The Trịnh-Nguyễn War lasted from 1627 till 1672. The Trịnh army staged at least seven different offensives all of which failed to capture Phú Xuân. For a time, starting in 1651, the Nguyễn themselves went on the offensive and conquered parts of Trịnh territory. However, the Trịnh, under a new leader, Trịnh Tạc, forced the Nguyễn back by 1655. After one last offensive in 1672, Trịnh Tạc agreed to a truce with the Nguyễn Lord Nguyễn Phúc Tân. The country was effectively divided in two and the Trịnh and the Nguyễn did not fight for the next 100 years.

Meanwhile, the Nguyễn Lords continued the southward expansion by conquest of the various Khmer territories in the Mekong delta, and by the end of their rule had brought Vietnam's territory to almost present-day shape. Similar to the defeat of Champa, Vietnamese military victories in these territories initiated the large-scale colonization of what is now southern Vietnam by Kinh settlers in an area previously populated mainly by Khmers. Those who remained in the territories settled by the Vietnamese settlers became the Khmer Krom minority of modern Vietnam and have maintained a distinct ethnic identity, despite substantial intermarriage with Vietnamese and widespread adoption of the Vietnamese language and cultural influence.

In 1771, the Tay Son (Viet: Tây Sơn) rebellion broke out in Bình Định province, which was under the control of the Nguyễn. Leaders of this rebellion were three brothers named Nguyễn but they were not related to the Nguyễn lords. The three brothers were remarkably successful. By 1776, the Tây Sơn had occupied all of the Nguyễn Lord's land and killed (almost) the entire royal family. The surviving prince Nguyen Anh (Viet: Nguyễn Phúc Ánh) fled to Siam, and managed to obtain the support of the Siamese king. Nguyễn Ánh came back with Siamese troops in an attempt to regain power, but he was defeated at Rạch Gầm and Xoài Mút by the Tây Sơn army. Nguyễn Ánh fled Vietnam, but he did not give up.

The Tây Sơn army (西山) under Nguyen Hue (Viet: Nguyễn Huệ) marched north in 1786 to fight the Trịnh Lord, Trịnh Khải. The Trịnh army refused to even fight Nguyễn Huệ (he had great popularity), Trịnh Khải committed suicide. The Tây Sơn army captured the capital in less than two months. The last Lê emperor, Lê Chiêu Thống, fled to China and petitioned the Chinese Emperor for help. The Qing emperor Qianlong supplied Lê Chiêu Thống with a massive army to regain his throne from the usurper. Nguyễn Huệ proclaimed himself Emperor with the name Quang Trung and his army defeated Qing troops in a sudden attack during the New Year (Tết) just outside Hanoi. During his reign, Quang Trung enacted many good reforms but he died in 1792, at the age of 40.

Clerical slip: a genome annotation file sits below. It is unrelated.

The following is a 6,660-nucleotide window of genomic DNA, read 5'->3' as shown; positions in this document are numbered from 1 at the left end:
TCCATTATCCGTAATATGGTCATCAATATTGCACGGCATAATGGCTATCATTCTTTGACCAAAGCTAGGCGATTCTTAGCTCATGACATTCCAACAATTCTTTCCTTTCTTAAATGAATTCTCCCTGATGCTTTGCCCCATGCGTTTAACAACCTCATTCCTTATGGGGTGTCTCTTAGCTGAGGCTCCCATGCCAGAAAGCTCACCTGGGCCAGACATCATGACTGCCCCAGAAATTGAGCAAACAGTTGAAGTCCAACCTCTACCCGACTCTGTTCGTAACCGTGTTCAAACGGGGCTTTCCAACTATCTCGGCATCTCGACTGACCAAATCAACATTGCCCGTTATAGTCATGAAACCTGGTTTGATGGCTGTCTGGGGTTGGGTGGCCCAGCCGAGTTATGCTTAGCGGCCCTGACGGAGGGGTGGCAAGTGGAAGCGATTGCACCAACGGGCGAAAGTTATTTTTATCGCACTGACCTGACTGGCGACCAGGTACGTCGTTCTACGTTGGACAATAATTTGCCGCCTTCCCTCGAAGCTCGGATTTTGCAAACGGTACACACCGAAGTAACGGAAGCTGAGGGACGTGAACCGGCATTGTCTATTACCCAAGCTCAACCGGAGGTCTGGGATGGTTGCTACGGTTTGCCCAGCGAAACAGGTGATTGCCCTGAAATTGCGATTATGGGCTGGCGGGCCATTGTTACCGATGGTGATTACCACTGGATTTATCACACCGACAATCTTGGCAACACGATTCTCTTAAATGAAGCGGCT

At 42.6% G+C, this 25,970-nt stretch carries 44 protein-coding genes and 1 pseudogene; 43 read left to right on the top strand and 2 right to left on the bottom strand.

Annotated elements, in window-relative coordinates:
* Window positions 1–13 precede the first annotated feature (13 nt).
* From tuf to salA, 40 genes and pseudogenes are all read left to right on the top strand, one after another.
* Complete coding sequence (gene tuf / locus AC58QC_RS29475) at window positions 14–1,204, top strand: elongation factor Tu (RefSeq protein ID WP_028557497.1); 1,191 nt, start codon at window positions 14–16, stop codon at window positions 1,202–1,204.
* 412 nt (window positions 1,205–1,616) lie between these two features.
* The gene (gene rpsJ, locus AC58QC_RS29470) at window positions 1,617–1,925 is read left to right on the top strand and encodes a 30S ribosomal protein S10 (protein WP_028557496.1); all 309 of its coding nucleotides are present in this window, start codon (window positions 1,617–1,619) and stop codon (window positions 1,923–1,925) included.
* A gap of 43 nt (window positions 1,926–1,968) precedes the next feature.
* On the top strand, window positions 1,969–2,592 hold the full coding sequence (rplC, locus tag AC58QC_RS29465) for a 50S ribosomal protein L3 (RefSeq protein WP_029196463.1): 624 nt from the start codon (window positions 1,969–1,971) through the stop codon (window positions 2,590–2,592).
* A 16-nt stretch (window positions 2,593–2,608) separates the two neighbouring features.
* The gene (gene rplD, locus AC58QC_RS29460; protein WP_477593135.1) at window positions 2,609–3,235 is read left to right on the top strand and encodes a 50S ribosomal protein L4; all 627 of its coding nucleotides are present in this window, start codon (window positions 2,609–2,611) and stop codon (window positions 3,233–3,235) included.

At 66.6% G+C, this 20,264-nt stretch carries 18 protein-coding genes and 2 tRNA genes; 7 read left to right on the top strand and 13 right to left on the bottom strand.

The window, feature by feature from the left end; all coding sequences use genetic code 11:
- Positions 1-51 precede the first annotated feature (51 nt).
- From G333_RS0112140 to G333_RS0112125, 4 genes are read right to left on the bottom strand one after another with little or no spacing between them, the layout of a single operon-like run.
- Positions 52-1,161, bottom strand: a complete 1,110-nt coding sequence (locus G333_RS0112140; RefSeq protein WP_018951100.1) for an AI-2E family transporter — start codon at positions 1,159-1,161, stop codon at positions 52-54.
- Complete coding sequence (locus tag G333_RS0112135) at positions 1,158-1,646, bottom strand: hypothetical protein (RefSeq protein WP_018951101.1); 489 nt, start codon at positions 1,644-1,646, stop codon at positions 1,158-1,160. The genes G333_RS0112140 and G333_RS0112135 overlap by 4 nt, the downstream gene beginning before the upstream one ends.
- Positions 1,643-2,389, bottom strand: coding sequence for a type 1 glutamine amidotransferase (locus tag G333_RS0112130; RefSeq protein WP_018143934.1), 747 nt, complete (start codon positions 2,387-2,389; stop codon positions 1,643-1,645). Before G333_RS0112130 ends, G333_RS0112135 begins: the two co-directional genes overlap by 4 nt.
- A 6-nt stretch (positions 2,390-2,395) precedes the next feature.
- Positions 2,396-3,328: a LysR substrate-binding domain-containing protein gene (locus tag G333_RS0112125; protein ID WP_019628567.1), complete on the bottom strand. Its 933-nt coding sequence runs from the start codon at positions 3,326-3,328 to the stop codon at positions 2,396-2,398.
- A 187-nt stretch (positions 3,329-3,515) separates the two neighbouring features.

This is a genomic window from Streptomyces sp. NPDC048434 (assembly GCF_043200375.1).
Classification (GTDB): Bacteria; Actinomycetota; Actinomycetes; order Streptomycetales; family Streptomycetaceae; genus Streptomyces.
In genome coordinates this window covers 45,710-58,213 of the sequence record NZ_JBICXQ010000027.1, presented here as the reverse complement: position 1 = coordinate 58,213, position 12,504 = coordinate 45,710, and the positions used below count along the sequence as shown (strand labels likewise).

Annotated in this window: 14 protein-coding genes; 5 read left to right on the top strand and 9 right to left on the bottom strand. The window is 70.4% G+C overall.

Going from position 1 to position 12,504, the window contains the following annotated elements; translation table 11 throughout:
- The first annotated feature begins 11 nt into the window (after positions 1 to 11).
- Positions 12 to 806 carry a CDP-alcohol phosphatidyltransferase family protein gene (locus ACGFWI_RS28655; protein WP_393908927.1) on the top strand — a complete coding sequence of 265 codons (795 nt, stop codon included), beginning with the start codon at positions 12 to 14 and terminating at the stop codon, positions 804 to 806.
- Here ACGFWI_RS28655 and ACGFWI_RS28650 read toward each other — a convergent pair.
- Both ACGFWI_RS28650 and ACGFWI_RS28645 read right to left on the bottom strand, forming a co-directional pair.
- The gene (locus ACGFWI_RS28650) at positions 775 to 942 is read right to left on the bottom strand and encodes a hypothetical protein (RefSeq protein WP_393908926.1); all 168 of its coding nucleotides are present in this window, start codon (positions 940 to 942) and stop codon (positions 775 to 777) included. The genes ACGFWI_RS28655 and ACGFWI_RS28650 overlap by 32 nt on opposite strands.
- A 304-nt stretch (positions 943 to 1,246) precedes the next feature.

After Quang Trung's death, the Tây Sơn court became unstable as the remaining brothers fought against each other and against the people who were loyal to Nguyễn Huệ's infant son. Nguyễn Ánh, the last Nguyễn Lord, managed to obtain some help from France and in 1800, his small army captured the Tây Sơn citadel Quy Nhơn. One year later, he occupied Phú Xuân, the Tây Sơn capital. Nguyễn Ánh finally won the war in 1802, when he besieged Thăng Long (Hanoi) and executed Nguyễn Huệ's son, Nguyễn Quang Toản, along with many Tây Sơn generals and officials. Nguyễn Ánh ascended the throne and chose the name Gia Long. Gia is for Gia Định, the old name of Saigon; Long is for Thăng Long, the old name of Hanoi. Hence Gia Long implies the unification of the country. The Nguyễn dynasty lasted until Bảo Đại's abdication in 1945.

The modern name of Vietnam is known officially came under the Emperor Gia Long's reign, but recently historians have found that this name has been existed in older books in which Vietnamese called their country name Vietnam. In 1802, he asked the Manchu Chinese emperor for permission to rename the country, from An Nam to Nam Việt. To prevent any confusion of Gia Long's kingdom with Triệu Đà's ancient kingdom, the Chinese emperor reversed the order of the two words to Việt Nam.

There were over ten recognizable dynasties in Vietnam's history. Some are not considered official, such as the Southern and Northern Dynasties, and the Tây Sơn dynasty.

Almost all Vietnamese dynasties are named after the ruler's family name, unlike the Chinese dynasties, whose names are an attribute chosen by the first emperors.